Years of membershipYears of membershipYears of membershipYears of membershipYears of membershipYears of membershipYears of membershipYears of membershipYears of membershipYears of membershipYears of membership
Oddly Attracted to Books

Gold Contributor

Joined: Nov 2007
Posts: 1543
Location: France
Thanks: 0
Thanked: 35 times in 35 posts
Gender: Female
Country: France (fr)

Post 
Steve wrote:

Quote:
Have you ever noticed the change in the style of writing over the past 70 or so years? A Russian novelist like a Tolstoy will take a page just to describe what one his characters is wearing. By the 1940's it drops to a paragraph. By the 1960's its a couple lines. The 90's brought as description by brand name. "He wore a Burberry trench coat an a Oyster Rolex. In this book there was almost none.


Yes, amount of description is central to style ...and theme in a way.

I remember reading Victor Hugo's Les Miserables at school. Or perhaps Balzac is even more charactersitic of the old school: in Le Pere Goriot, before he introduced the characters, he described everything about where they are, the building where they live, the other tenants in the building... and all those pages were essential to understanding the theme.

Yet, after reading reviewers praising MCCarthy's minimalist style, I found at least three examples of new (postapocalyptic?) motel scene descriptions like this:

p 107: "He (Moss) paid and put the key in his pocket and climbed the stairs and walked down the old hotel corridor. Dead quiet. No light in the transoms. He found the room and put the key in the door and opened it andwent in and shut the door behind him. He set the bags on the bed and went back to the door (..) he went into the bathroom and got a glass of water and sat on the bed again. He took a sip and set the water on the glass top of the wooden bedside table. "

Wells, page 145: "He went on to his own room and set his bag in the chair and got out his shaving kit and and went to the bathroom and turned on the light. He brushed his teeth, and washed his face and went back into the room...".

MCCarthy has the reputation of being a very able writer.
There must be a reason for telling us the characters opened their motels rooms with a key and then actually got into the room, and where they set their bags, but what is it?

As I read such pages I think of the author, who must have an overall plan that escapes me, and is laughing because he knows such passages will irritate people like me.

I read a review by a reader who had to make do with the French translation of No Country.
She was bewildered because she had read other novels by McCarthy ( which I haven't done) and she couldn't understand the bad writing and was wondering whether the translator should be sacked.


_________________
Ophelia.


Mon Mar 24, 2008 6:05 am
Profile
Years of membershipYears of membershipYears of membershipYears of membershipYears of membershipYears of membershipYears of membershipYears of membershipYears of membershipYears of membershipYears of membership
Eligible to vote in book polls!


Joined: Jan 2008
Posts: 29
Thanks: 0
Thanked: 0 time in 0 post
Gender: None specified

Post 
To the extent that this bare bones style may be part and parcel of theme allow me to toss out a speculation: We are in Texas, the wide open spaces. While descriptions of landscape are not lengthy they convey a sense of vast emptiness (indeed the brevity itself speaks to emptiness). People and things are small. The game Moss hunts is tiny through the scope of his rifle. The vehicles and dead bodies he sees through his field glasses are mere specks. Sheriff Bell travels hundreds of miles in his investigations. He's always on the road for lengthy stretches. Texas is vast. For Cormac McCarty the world is vast and the people in it are small and insignificant.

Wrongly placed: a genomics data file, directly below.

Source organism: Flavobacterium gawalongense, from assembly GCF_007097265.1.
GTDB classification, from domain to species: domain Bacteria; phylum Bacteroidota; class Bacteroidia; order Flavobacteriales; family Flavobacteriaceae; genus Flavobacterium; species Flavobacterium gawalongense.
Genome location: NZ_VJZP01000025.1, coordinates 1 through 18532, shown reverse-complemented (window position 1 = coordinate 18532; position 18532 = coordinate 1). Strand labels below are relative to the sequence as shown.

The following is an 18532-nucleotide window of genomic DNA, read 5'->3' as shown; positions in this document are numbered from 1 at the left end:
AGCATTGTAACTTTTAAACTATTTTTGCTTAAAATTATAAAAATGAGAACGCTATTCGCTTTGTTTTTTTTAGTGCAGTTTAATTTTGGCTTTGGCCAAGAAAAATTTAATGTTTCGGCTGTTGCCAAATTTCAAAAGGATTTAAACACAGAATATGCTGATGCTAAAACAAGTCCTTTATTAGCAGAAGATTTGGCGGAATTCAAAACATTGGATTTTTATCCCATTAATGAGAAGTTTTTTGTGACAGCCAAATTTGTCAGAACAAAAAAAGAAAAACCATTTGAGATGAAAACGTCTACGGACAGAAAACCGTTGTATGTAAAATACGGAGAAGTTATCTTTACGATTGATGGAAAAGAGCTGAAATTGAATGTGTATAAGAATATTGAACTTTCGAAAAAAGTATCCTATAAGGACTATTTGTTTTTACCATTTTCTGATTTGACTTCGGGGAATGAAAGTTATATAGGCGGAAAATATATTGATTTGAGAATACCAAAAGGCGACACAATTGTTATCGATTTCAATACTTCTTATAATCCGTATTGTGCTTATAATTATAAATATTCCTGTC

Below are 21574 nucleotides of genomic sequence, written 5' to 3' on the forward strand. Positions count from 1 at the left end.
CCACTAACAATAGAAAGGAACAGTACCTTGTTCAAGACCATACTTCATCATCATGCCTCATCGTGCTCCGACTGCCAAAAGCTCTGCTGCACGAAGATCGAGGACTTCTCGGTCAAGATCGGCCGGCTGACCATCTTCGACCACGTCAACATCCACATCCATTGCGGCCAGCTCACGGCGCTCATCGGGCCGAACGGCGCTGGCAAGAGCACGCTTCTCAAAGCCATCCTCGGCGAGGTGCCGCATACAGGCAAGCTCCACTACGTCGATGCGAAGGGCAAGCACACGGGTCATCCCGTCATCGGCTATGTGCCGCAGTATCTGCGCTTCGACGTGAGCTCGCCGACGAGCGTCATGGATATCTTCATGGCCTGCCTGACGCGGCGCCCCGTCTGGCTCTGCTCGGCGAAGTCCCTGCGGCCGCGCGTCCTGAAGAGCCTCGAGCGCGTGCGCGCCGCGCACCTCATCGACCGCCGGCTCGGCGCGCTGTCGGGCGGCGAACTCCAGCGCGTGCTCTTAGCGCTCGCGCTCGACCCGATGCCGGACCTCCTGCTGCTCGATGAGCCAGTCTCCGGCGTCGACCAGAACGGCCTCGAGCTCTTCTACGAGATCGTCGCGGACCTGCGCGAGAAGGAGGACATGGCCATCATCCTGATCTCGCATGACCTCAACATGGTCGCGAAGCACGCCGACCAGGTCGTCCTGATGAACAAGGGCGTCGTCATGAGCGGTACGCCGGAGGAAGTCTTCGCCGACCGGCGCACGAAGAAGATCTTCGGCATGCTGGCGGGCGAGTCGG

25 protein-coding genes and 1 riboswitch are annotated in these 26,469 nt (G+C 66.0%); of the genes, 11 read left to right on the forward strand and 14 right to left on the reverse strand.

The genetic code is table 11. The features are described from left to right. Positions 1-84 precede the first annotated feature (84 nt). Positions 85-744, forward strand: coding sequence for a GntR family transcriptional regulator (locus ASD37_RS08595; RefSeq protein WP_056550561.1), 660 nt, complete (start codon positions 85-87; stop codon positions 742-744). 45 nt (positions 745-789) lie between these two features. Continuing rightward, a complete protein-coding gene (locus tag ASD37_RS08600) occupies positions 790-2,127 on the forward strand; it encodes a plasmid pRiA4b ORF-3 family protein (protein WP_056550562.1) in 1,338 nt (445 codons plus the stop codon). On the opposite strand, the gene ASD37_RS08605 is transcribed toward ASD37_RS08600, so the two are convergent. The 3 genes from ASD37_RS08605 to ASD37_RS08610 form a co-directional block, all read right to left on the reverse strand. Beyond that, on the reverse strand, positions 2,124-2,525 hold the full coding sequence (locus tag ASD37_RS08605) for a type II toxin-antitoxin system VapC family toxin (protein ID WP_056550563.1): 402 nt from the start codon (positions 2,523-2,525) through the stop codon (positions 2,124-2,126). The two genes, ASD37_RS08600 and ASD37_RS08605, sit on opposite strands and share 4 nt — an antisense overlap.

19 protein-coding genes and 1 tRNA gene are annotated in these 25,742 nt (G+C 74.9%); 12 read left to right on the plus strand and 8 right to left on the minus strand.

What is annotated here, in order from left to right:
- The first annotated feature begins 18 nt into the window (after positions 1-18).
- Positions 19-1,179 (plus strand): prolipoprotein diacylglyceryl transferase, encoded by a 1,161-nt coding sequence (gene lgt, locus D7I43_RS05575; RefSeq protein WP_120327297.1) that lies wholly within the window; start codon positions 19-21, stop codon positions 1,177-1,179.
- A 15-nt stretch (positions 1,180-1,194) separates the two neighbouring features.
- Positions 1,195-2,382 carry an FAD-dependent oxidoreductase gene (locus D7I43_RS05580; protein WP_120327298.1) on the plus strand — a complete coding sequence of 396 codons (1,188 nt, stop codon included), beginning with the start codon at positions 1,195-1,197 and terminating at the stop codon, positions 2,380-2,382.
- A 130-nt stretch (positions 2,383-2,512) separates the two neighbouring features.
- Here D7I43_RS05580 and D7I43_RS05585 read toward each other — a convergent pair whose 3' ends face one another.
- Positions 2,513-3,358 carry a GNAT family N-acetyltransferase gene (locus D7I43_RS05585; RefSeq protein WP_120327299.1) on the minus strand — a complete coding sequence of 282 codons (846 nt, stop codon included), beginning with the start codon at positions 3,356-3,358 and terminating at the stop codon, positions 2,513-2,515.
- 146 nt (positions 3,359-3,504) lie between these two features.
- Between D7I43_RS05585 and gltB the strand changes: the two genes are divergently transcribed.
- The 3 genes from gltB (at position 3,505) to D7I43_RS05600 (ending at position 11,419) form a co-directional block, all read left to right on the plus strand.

This would explain the enormous influence of fate and bad luck on the lives of characters. Remember the first desk clerk at the Eagle Hotel. He checks in Llewelyn Moss just before being relieved by the late shift clerk who arrives just in time for Anton Chigurh........ great timing! One lives, one dies and what does either have to do with the outcome? Emphasizing the mundane actions of characters who put keys into locks and bags onto beds, who walk to the window then back to the bed may be a way of further illustrating the insignificance of his characters-- a marriage of style with theme.



Tue Mar 25, 2008 10:43 pm
Profile Email
User avatar
Years of membershipYears of membershipYears of membershipYears of membershipYears of membershipYears of membershipYears of membershipYears of membershipYears of membershipYears of membershipYears of membership
Oddly Attracted to Books

Gold Contributor

Joined: Nov 2007
Posts: 1543
Location: France
Thanks: 0
Thanked: 35 times in 35 posts
Gender: Female
Country: France (fr)

Post 
Quote:
Emphasizing the mundane actions of characters who put keys into locks and bags onto beds, who walk to the window then back to the bed may be a way of further illustrating the insignificance of his characters-- a marriage of style with theme.


Yes, this is very plausible. I thought it would be something like this.


_________________
Ophelia.


Wed Mar 26, 2008 7:36 am
Profile
Years of membershipYears of membershipYears of membershipYears of membershipYears of membershipYears of membershipYears of membershipYears of membershipYears of membershipYears of membershipYears of membership
Eligible to vote in book polls!


Joined: Mar 2008
Posts: 26
Thanks: 0
Thanked: 0 time in 0 post
Gender: None specified

Post 
I have not read any of his other books. I would think it would be difficult to change ones style of writing. What Kenneth wrote does make sense.

I would distrust a writer who could change his "voice" based on the material. It would like paying to hear a singer of arias who came out and did country music with a bad accent.

I am more inclined to believe it was written with the big screen in mind.

Regards,

Steve



Wed Mar 26, 2008 7:49 am
Profile Email
Years of membershipYears of membershipYears of membershipYears of membershipYears of membershipYears of membershipYears of membershipYears of membershipYears of membershipYears of membershipYears of membership
Genius


Joined: Jan 2008
Posts: 759
Thanks: 3
Thanked: 13 times in 12 posts